Neil Lennon says Hibernian’s intention next season is to finish second in the Premiership.The newly promoted side will take part in Scotland’s top flight after a three-year absence. They were relegated in the play-off final on penalties in May 2014. Lennon is setting his targets high and believes the club could finish “best of the rest” if they prepare well enough during the summer break. Speaking on BT Sport’s Scottish Football Extra show, the Hibs manager was asked if his side could finish second and above Edinburgh rivals Hearts. “Our challenge is first of all top six then can we progress from there but I want to finish best of the rest.” “That’s the intention,” he responded. “It’s important we keep momentum. “What the players have shown over the last two years, particularly in the cup competitions when they’ve played against Premiership opposition, they can certainly hold their own if not better.”When asked if second place was realistic for Hibs he continued: “I think it depends how well we recruit. “We’ve had a good look at Aberdeen this season, we’ve played Hearts over two games and they are teams who are there or thereabouts. I think Rangers will be stronger next season.
Minister Joe McHugh has confirmed vital works will take place in the coming months on mains water services to guarantee supplies to homes, businesses and tourism firms in north-west Donegal.Over the coming weeks and months the mains water supply to Portnablagh will be replaced with a new, modern system.Minister McHugh said “This vital upgrade will replace the old pipes that are in poor condition. It will secure water supplies to local homes and businesses in time for the busy summer months. “Most importantly it will ensure there’s no disruption to supplies when they are most in demand, particularly as it offers guarantees to the likes of the Shandon Hotel & Spa which employs more than 120 people during the high season.“I’ve raised concerns over the supply in the Portnablagh area with Irish Water and the impact that it was having on businesses, particularly those reliant on the summer visitors.“But credit to Irish Water for acting on the concerns of local people and putting plans in place for the contractor Farrans to have the new mains at Marble Hill replaced and pumping supplies before the end of June.“The new mains at Marble Hill and supplying Portnablagh is part of a €40million investment in new pipes, services, mains and supplies by Irish Water in Co Donegal this year. The spend is massive and the impact at a local level will be even greater when homes and businesses know they have a high quality, reliable service.” New mains water supply as part of €40million investment in Donegal was last modified: January 15th, 2019 by StephenShare this:Click to share on Facebook (Opens in new window)Click to share on Twitter (Opens in new window)Click to share on LinkedIn (Opens in new window)Click to share on Reddit (Opens in new window)Click to share on Pocket (Opens in new window)Click to share on Telegram (Opens in new window)Click to share on WhatsApp (Opens in new window)Click to share on Skype (Opens in new window)Click to print (Opens in new window) Tags:donegalPortnablaghwater
Dons play at Wausau Newman on Friday in regional semifinalBy Paul LeckerSports ReporterMARSHFIELD — After a sluggish start, Marshfield Columbus Catholic got it together and used its strong defense to whip Marion 57-23 in a WIAA Division 5 girls basketball regional quarterfinal on Tuesday night at Columbus Catholic High School.The Dons held Marion (6-17) to 16 percent shooting (8 of 50) and forced 18 turnovers in the victory.Columbus Catholic (13-10) moves on to a D-5 regional semifinal at Wausau Newman Catholic (19-4) on Friday. The game, which starts at 7 p.m., will be broadcast on WOSQ-FM 92.3 and wdlbwosq.com.Columbus led 5-4 after a slow 5½ minutes to start the game before it began to turn up the heat.Marissa Immerfall and Hailey Roehl each scored four points in a 10-0 run for the Dons, and they eventually opened up a 24-7 lead as they held Marion without a made field goal for 12 minutes.“I keep stressing defense and ball pressure,” Columbus coach Rhonda Keding said. “It doesn’t matter who has the ball. You have to give them ball pressure. If you do good things on defense, usually good things on offense comes with it.”Natalie Pospyhalla hit a 3-pointer in the final minute of the half to put the Dons up 27-11 at the break, and the dominance continued in the second half.Columbus went on a 12-2 run over the first five minutes to go up 39-13 and had another 7-0 run later in the half to close out the win.Baylie Neider had 12 points and eight rebounds, Roehl scored 10 off the bench, and Pospyhalla also had 10 points for Columbus. The Dons finished with a 52-26 rebounding advantage as Morgan Albrecht and Kendra Baierl both had eight rebounds each in the win.Newman, which finished second in the Marawood Conference South Division, provides a tough opponent for Columbus as it looks to continue its postseason run.“There are some weaknesses and some strengths with them (Newman),” Keding said. “They do a 1-2-2 three-quarters press. It’s not too tough, but they can do some damage with it. We just have to take care of the ball against it. They have some good outside shooters and a good inside-outside game. At this point, it’s whoever shows up has a chance to win.”(Hub City Times Sports Reporter Paul Lecker is also the publisher of MarshfieldAreaSports.com.)Dons 57, Mustangs 23Marion 11 12 – 23Columbus Catholic 27 30 – 57MARION (23): Kendra Barrow 1-5 0-1 2, Bridget Bazile 0-5 3-4 3, Tessa Brei 0-5 0-0 0, Kali Haufe 0-2 0-0 0, Ciara Peebles 0-0 0-0 0, Abby Polzin 3-13 0-0 7, Megan Radcliffe 0-0 0-0 0, Morgan Radcliffe 0-0 0-0 0, Camille Radies 3-11 0-2 6, Elizabeth Radtke 0-0 0-0 0, Emily Sawall 1-9 3-6 5, Mollie Schoen 0-0 0-0 0, Kyla Zillmer 0-0 0-1 0. FG: 8-50. FT: 6-14. 3-pointers: 1-9 (Polzin 1-7, Haufe 0-1, Radies 0-1). Rebounds: 26 (Sawall 7). Turnovers: 18. Fouls: 13. Fouled out: none. Record: 6-17.COLUMBUS CATHOLIC (57): Taylor Tolppi 0-0 0-0 0, Annika Brown 0-0 0-0 0, Morgan Albrecht 1-12 1-2 3, Hailey Roehl 2-4 6-6 10, Baylie Neider 4-9 1-2 12, Maren Seefluth 1-3 1-3 3, Kendra Baierl 2-5 0-1 4, Addison Baierl 1-2 0-0 2, Makenzie Hansen 0-0 0-0 0, Katie Hall 1-1 0-0 2, Natalie Pospyhalla 4-11 0-0 10, Zoe Stratman 0-1 0-0 0, Marissa Immerfall 4-10 3-4 11. FG: 20-58. FT: 12-18. 3-pointers: 5-17 (Neider 3-6, Pospyhalla 2-5, Albrecht 0-5, A. Baierl 0-1). Rebounds: 52 (Albrecht 8, Neider 8, K. Baierl 8, Pospyhalla 8). Turnovers: 16. Fouls: 13. Fouled out: none. Record: 13-10.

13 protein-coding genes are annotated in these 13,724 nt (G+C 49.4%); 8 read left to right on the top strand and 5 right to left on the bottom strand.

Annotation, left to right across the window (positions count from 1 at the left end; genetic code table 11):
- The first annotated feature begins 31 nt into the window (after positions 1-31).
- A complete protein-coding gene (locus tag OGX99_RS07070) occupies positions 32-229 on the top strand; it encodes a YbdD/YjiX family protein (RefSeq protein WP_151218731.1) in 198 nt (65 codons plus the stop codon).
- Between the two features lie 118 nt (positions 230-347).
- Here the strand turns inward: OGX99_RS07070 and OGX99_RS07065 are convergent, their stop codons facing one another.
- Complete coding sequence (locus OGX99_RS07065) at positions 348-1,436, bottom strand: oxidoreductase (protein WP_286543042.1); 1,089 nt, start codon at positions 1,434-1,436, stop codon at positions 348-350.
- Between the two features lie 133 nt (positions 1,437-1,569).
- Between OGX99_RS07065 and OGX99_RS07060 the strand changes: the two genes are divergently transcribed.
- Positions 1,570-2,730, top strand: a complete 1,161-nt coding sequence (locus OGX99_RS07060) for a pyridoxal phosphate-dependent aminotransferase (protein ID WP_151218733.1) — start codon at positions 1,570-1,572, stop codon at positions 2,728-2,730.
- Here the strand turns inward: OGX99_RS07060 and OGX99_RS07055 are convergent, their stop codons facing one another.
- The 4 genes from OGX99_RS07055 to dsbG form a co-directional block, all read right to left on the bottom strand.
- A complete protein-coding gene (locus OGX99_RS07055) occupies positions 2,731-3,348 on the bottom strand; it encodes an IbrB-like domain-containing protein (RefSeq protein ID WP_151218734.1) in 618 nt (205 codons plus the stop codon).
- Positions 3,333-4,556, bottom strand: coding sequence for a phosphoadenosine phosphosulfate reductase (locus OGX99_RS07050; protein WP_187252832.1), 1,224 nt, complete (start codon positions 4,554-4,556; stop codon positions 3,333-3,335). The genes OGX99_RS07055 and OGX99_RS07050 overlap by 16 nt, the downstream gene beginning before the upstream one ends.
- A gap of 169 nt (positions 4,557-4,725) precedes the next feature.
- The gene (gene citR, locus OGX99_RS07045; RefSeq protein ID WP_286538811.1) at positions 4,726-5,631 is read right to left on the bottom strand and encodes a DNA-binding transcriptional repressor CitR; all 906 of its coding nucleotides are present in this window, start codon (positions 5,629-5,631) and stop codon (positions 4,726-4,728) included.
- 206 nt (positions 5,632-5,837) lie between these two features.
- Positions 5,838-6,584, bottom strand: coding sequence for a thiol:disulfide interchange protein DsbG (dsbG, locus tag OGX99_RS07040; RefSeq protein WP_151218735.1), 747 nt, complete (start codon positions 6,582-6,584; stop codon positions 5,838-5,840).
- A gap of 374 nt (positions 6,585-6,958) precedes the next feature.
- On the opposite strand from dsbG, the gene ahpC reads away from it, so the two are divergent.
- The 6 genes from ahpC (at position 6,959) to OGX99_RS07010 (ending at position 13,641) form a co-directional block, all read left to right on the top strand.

25 July 2011 South Africa is set to benefit in the next 10 to 15 years from major investment in infrastructure and manufacturing from the BRICS grouping – Brazil, Russia, India, China and now SA – which represents 42% of the world’s population and 18% of its GDP. South Africa’s invitation to join the group last September – and its high-profile inclusion at a well-orchestrated summit in Beijing in mid-April – has put South Africa in the league of the world’s fastest-growing and potentially most influential group of nations. The four founding BRICS differ widely in their economic indicators and demographics, but they all share a need to see a successful conclusion of the Doha round and the removal of barriers between the BRICS themselves to promote more open trade and investment. South Africa’s inclusion is a recognition of its strategic role in Africa and its ability to act as an interlocutor between Africa and the international community rather than because of its population or GDP.BRICS gain momentum The BRICS – the sobriquet coined in the aftershock of the 9/11 attack on the World Trade Centre by Goldman Sachs banker Jim O’Neill in search for the next “big thing” – have gained a momentum of their own in the past decade, which means that in addition to reflecting the changing global economic landscape they are playing an increasing role in shaping it. The recent united insistence by the BRICS that the next chair of the International Monetary Fund should be chosen on competence alone rather than according to a region, indicates a political maturity. It is the first time that a group of developing nations have put pressure on a leading international organisation to select a chief executive who reflects the increasing importance of emerging markets in the global economy. The rising power of the BRICS lobby holds potentially far-reaching consequences for the relationship between China and Africa in general and between South Africa and China in particular and is likely to have a profound impact on China’s rapidly growing trade and investment relationship with South Africa.Zuma’s leadership South African President Jacob Zuma has worked strategically to build the relationship with China and argued persuasively for Africa’s inclusion in the BRICS group through South Africa’s membership. He has already paid a state visit to China, hosted President Hu Jintao in South Africa and attended the BRICS summit in Beijing in April. For Zuma, it is not a question of South Africa boxing above its weight. It is just basic logic that a continent central to sustainable global growth should be included in the club Zuma has already overseen a rapid deepening of South Africa’s relationship with China. Zuma’s leadership stands to win major contracts for South African companies and parastatal corporations in developing African infrastructure in what has become the world’s third-fastest growing market after China and India. Africa grew at 4.5% last year and is expected to reach 5.2% this year. South Africa is set for a more modest 4%. South Africa is also a benefactor of better access to BRICS markets and, at the same time, it is a competitor or joint venture partner in the development of Africa. Aware of the massive savings pool that China and other BRICS nations are sitting on, Zuma is inviting investors from BRICS countries to take up the major infrastructure and manufacturing opportunities in South Africa and on the African continent. Both the private and public sectors of the country stand to be leading beneficiaries of this offer.Mutual credit lines The BRICS have decided in principle to establish mutual credit lines denominated in local currencies rather than US dollars, a move that is seen to promote cooperation between countries over a wide range of projects, and has proven to be able to facilitate trade and investment between these countries. Such arrangements are already working to the mutual benefit of China and Brazil which has deepened China’s relationship with Brazil’s state-owned oil company, Petrobras. Recently, China Development Bank’s Chairman Chen Yuan has said that the bank is prepared to lend up to US$1.5-billion in local currency to fellow BRICS, in particular, for oil and gas projects. Last year, Zuma was appointed to head the African Union’s high-level sub-committee on infrastructure, which will oversee an estimated $480-billion of infrastructure investment on the continent in the next decade. But Zuma’s influence will extend far beyond infrastructure into the vital areas of food production and environment. The realpolitik of the situation is that the bulk of this work is likely to be awarded to China, South Africa and other BRICS.South Africa as global broker With South Africa serving its second term as a non-permanent member of the UN Security Council, and Zuma’s appointment as co-chair of the COP-17 climate change summit to be held in Durban in December, the South African president is well-placed to help forge a grand trade-off between the industrialised and developing worlds. If South Africa can help broker a breakthrough in the global trade-off between environment and development it could give a much-needed boost to South Africa’s own renewable energy and clean technology industries. This COP 17 will have made major progress by establishing either a reformed global market mechanism to regulate emissions or by extending the current one to include the United States and China. China, both because of necessity and its history of pragmatic adjustment, is well-placed to become the world leader in developing cleaner and more sustainable technologies which will supplement and ultimately replace fossil fuels as the world’s primary source of energy. South Africa is ideally placed to contribute to this global priority. After hosting the World Summit on Sustainable Development in 2002 and more recently committing to the Clean Development Mechanism South Africa has vowed to reach its targets on reducing emissions and carbon management. But in a country with high unemployment and underdevelopment, it has to continually weigh the dictates of environmental management with those of developmental priorities.Thinking BRICS As the pace of regional integration within the Southern African Development Community (SADC) quickens – a goal that Zuma has put near the top of his priorities list – the economic rewards for South Africa will come in the form of increased foreign direct investment and expanding trade relations. The evolving free trade agreement between the overlapping regional economic communities of SADC, the Common Market of East and Southern Africa (Comesa) and the East African Community (EAC) is likely to give further impetus to this process. South Africa is already thinking BRICS. It is upgrading flight connections and tourism offerings to the BRICS nations as well as tailoring investment opportunities and conditions to meet the requirements of its new-found strategic partners. President Zuma has pointed out that South Africa’s membership of BRICS will open access to the markets of the world’s high-growth developing economies as well as heralding new and exciting opportunities for South African companies to develop new business and partnerships. South Africa’s robust private sector is gradually waking up to these opportunities and some – such as Standard Bank – were ahead of the game when they sold 20 percent of the bank to International Commercial Bank of China three years ago in what was China’s largest-ever foreign investment at the time. Since then, several key Chinese companies have opened offices in the country and Beijing has located the Africa headquarters of the China-Africa Development Fund in Johannesburg.Potential game changer BRICS, with Africa now represented in “the club”, will deepen south-south co-operation and have the potential to change the game rules of international finance and trade and give a voice to developing countries on a whole range of issues ranging from climate change to development. The main priority of the BRICS is to ensure that the Doha round is completed and that the industrialised countries scrap subsidies and protectionist measures to allow the developing world better access to global markets. Such a move would boost the level of international trade although it would shift the balance towards the markets of the south and the east. This shift is already taking place, and will gain momentum, but an orderly transition via the WTO would be less disruptive. Africa is set to achieve growth levels which will empower its 1-billion citizens and enable the continent to elevate millions from poverty as China has done for some 400-million poor in the past 30 years. South Africa’s inclusion in the BRICS in December last year, largely as a result of strong lobbying by China, came as a surprise to many – not least to O’Neill, who argued that countries such as Indonesia, Turkey and South Korea were far stronger contenders. But such notions underestimate South Africa’s strategic importance to Africa, China and the industrialised world and its unique potential in acting as a bridge between them. South Africa will continue with its membership of the trilateral commission comprising India, Brazil and South Africa (IBSA) as well as its key membership of the G20 group of nations.Hurdles But there are hurdles on the road ahead. The China-South Africa trade relationship is heavily in China’s favour, and it will take some skilful political arm-twisting to achieve a more sustainable trade balance by getting the Chinese engaged in more joint ventures, manufacturing and beneficiation in line with the country’s recently released economic road-map, the National Growth Path, which seeks to ensure more leave-behind from foreign investors. Despite China’s position as South Africa’s biggest two-way trade partner based on South African exports of mineral resources, the European Union remains South Africa’s most important export market and responsible for 40% of foreign investment. But it is probably inevitable in the medium to long-term that China will become a more important export market for South Africa goods. While the United States is set to remain by far the most powerful global economy in the next two decades – the changes now under way and symbolised by the BRICS group will prepare the ground for profound changes in the global order in the next 20 to 25 years. South Africa and China – and the other BRIC nations – will be key players in the forging of a more interdependent, sustainable and equitable world. John Battersby is UK country manager of the International Marketing Council of South Africa. Yingni Lu is a London-based development professional specialising in clean technology and renewable energy. She is a partner at London-based Forbury Environmental.